“I am a rock, I am an island.” – Simon & Garfunkel
In this post, I thought I’d take the time to address something I believe is extremely important and which will potentially affect everyone at some point in their life and career, regardless of their experience or ability as a business analyst, or any chosen vocation in life. I believe that The Way of the BA can be found in maintaining balance across the personal and professional aspects of one’s life – a career is to be enjoyed, not endured.
I wish I could say that life as a business analyst is a consistently joyful experience, where you wake up everyday filled with excitement in anticipation at what the day ahead holds for you. Unfortunately, there are times where your project, programme or life in general will be a good deal less than brilliant. You may have to face the pressure of challenging or overly ambitious timescales to deliver against, or a workload which seems to be increasing at an exponential rate that even the most organised and efficient BA would collapse under. It might be conflict with your stakeholders, or worse, your fellow project / programme teammates which adversely impacts you (we’ll deal with that one in another post). Worst of all, you may find yourself dealing with circumstances in your personal or private life which – unless you happen to be a high-functioning sociopath – you are unable to fully or even partially compartmentalise from your day-to-day responsibilities in the office, which sees your ability to perform adversely impacted to varying degrees as a result.
I’ve had a few of these seasons over the course of my career, and they absolutely are the worst experiences to go through. The significant ones that stand out for me both were driven by key episodes affecting my personal life – the first of which was a considerably adverse event which saw me spin off the rails in a major way, and impact my mental health to a degree that I could not have anticipated, and therefore was completely unprepared to deal with.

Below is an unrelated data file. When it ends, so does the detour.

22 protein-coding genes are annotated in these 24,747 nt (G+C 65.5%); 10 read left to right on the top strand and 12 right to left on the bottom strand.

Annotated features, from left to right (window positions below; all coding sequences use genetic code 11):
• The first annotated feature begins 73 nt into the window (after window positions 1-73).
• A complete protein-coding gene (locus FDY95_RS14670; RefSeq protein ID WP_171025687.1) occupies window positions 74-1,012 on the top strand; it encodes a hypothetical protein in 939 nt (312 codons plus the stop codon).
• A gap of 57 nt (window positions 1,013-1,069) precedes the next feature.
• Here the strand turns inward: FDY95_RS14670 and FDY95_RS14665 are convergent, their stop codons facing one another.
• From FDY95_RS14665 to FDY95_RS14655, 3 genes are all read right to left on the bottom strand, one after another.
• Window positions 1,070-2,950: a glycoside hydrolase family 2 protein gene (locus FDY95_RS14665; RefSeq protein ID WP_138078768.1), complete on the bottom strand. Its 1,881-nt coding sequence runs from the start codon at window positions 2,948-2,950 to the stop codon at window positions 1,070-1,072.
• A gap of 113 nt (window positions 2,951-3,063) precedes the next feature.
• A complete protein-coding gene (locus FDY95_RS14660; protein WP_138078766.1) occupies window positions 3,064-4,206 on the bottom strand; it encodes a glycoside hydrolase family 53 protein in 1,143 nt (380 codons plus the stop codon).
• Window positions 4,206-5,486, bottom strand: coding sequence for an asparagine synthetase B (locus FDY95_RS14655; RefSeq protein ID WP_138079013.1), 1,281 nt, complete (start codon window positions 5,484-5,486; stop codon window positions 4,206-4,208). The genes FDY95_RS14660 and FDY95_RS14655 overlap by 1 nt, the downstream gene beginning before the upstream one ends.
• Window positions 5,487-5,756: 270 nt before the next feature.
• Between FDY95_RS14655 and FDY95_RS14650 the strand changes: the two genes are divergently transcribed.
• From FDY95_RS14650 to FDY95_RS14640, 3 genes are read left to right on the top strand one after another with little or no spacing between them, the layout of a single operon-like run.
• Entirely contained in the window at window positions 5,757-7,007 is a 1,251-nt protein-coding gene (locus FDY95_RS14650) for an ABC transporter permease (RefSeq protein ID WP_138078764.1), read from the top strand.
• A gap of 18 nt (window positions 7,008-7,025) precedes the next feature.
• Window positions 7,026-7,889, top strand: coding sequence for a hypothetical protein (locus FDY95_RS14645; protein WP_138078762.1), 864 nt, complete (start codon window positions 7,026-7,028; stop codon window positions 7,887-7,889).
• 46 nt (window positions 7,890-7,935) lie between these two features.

Recently, I’ve had to face a couple of life altering events – the birth of my first child and the death of my grandfather less than a month apart – while starting out on a new contract. Grief and sleep deprivation are enough to shake people’s resolve on their own, without the added pressure of getting up to speed on a new project.
There are fundamental differences between how these two sets of events transpired and were dealt with that I wanted to draw attention to, and they can be summed up in the way that I was supported professionally and personally throughout.
In the first instance, I felt very much alone with little immediate emotional support that I could draw upon. I had a couple of close friends who I could lean on and the love of my parents, grandparents and other immediate family members. However, as supportive as they were, they couldn’t help me cope with working in a pressured environment; from dealing with what seemed like an unending wave of deadlines and target dates, to the basic concept of just being able to get out of bed and trying to function normally.
If you’ve ever been in a situation where climbing Everest would seem like an easier endeavour than facing the day ahead, you will know exactly what I’m describing, and you should give yourself every credit for making it through to where you are right now.
With the benefit of hindsight, I can now see that I needed support from within the working environment, and from the team that I was on assignment with. However, the sheer volume of work and the pressure that came with my perceived need to be seen to be adding value for the client meant that I was afraid and ashamed to seek out help – why was this the case???
At the time, I would beat myself up repeatedly over my inability to call out to someone that I felt like I was drowning, and was in desperate need of support. Unfortunately, I didn’t feel able to ask my colleagues or line management for help – which was something that I only truly understood once I began the process to recover, and was a hard, but vitally important lesson for me to learn. Knowing how, when and where to ask for help is one of the most important skills any business analyst can and should learn, and if you don’t take ownership of your own mental health in the workplace, you may find that you don’t get access to the help that you need.